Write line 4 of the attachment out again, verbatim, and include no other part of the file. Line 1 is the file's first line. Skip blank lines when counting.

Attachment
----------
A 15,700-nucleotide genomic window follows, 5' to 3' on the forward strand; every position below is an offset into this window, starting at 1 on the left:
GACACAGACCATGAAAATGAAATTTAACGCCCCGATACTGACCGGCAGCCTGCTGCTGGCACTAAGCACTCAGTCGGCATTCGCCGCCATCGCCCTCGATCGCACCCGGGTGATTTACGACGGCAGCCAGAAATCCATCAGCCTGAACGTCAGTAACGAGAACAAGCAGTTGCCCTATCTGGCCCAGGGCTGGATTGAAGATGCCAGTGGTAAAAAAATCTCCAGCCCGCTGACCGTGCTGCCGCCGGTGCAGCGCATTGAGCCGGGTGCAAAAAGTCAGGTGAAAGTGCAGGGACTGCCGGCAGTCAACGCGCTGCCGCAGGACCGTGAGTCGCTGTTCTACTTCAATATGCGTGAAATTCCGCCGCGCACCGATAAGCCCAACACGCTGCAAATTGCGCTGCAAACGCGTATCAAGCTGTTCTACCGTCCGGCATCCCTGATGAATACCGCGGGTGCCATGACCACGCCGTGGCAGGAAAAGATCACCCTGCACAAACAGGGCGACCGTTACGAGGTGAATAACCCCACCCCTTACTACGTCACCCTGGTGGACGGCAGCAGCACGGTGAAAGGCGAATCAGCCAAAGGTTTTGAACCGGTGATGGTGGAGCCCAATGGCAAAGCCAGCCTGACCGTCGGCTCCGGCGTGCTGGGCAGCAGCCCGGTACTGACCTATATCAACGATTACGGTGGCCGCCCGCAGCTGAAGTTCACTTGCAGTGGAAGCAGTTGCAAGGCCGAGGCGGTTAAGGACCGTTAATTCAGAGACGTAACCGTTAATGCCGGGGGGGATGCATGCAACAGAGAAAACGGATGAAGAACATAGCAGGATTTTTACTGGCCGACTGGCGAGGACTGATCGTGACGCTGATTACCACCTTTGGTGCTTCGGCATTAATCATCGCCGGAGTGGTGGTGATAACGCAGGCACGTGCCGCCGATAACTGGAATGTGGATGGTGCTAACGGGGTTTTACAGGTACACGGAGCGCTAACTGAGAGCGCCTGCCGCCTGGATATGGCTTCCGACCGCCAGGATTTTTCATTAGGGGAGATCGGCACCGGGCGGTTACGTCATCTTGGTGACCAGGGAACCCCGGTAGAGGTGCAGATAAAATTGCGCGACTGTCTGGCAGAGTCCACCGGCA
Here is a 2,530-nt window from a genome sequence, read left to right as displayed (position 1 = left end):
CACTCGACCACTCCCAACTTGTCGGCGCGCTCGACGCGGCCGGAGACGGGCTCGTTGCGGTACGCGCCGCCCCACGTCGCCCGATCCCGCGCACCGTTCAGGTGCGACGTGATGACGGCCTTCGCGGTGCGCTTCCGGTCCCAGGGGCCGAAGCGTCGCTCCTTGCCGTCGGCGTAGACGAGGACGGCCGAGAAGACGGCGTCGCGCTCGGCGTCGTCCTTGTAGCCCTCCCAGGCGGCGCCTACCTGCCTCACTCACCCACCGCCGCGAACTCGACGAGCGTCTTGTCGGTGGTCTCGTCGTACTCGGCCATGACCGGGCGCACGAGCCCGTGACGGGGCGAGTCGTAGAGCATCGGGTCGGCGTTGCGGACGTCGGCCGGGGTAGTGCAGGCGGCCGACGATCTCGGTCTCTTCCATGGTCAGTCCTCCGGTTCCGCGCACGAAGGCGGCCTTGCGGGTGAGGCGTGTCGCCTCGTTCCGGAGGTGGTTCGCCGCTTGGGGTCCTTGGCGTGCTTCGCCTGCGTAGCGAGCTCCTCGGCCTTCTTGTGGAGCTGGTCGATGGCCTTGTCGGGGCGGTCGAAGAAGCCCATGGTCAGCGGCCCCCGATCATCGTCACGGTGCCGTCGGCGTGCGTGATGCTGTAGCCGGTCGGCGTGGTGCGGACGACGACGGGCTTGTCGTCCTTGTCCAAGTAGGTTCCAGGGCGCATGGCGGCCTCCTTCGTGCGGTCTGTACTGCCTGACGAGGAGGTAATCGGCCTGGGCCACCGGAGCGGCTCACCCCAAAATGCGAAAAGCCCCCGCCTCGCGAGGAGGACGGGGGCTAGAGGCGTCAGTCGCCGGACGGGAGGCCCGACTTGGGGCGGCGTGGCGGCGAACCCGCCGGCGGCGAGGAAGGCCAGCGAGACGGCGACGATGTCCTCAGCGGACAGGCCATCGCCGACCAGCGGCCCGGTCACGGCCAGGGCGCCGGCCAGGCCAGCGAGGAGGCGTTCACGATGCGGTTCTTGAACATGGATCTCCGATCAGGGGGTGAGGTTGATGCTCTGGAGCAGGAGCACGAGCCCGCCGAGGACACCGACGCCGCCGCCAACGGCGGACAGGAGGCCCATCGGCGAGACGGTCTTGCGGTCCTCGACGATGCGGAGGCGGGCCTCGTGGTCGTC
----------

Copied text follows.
CACTCGACCACTCCCAACTTGTCGGCGCGCTCGACGCGGCCGGAGACGGGCTCGTTGCGGTACGCGCCGCCCCACGTCGCCCGATCCCGCGCACCGTTCAGGTGCGACGTGATGACGGCCTTCGCGGTGCGCTTCCGGTCCCAGGGGCCGAAGCGTCGCTCCTTGCCGTCGGCGTAGACGAGGACGGCCGAGAAGACGGCGTCGCGCTCGGCGTCGTCCTTGTAGCCCTCCCAGGCGGCGCCTACCTGCCTCACTCACCCACCGCCGCGAACTCGACGAGCGTCTTGTCGGTGGTCTCGTCGTACTCGGCCATGACCGGGCGCACGAGCCCGTGACGGGGCGAGTCGTAGAGCATCGGGTCGGCGTTGCGGACGTCGGCCGGGGTAGTGCAGGCGGCCGACGATCTCGGTCTCTTCCATGGTCAGTCCTCCGGTTCCGCGCACGAAGGCGGCCTTGCGGGTGAGGCGTGTCGCCTCGTTCCGGAGGTGGTTCGCCGCTTGGGGTCCTTGGCGTGCTTCGCCTGCGTAGCGAGCTCCTCGGCCTTCTTGTGGAGCTGGTCGATGGCCTTGTCGGGGCGGTCGAAGAAGCCCATGGTCAGCGGCCCCCGATCATCGTCACGGTGCCGTCGGCGTGCGTGATGCTGTAGCCGGTCGGCGTGGTGCGGACGACGACGGGCTTGTCGTCCTTGTCCAAGTAGGTTCCAGGGCGCATGGCGGCCTCCTTCGTGCGGTCTGTACTGCCTGACGAGGAGGTAATCGGCCTGGGCCACCGGAGCGGCTCACCCCAAAATGCGAAAAGCCCCCGCCTCGCGAGGAGGACGGGGGCTAGAGGCGTCAGTCGCCGGACGGGAGGCCCGACTTGGGGCGGCGTGGCGGCGAACCCGCCGGCGGCGAGGAAGGCCAGCGAGACGGCGACGATGTCCTCAGCGGACAGGCCATCGCCGACCAGCGGCCCGGTCACGGCCAGGGCGCCGGCCAGGCCAGCGAGGAGGCGTTCACGATGCGGTTCTTGAACATGGATCTCCGATCAGGGGGTGAGGTTGATGCTCTGGAGCAGGAGCACGAGCCCGCCGAGGACACCGACGCCGCCGCCAACGGCGGACAGGAGGCCCATCGGCGAGACGGTCTTGCGGTCCTCGACGATGCGGAGGCGGGCCTCGTGGTCGTC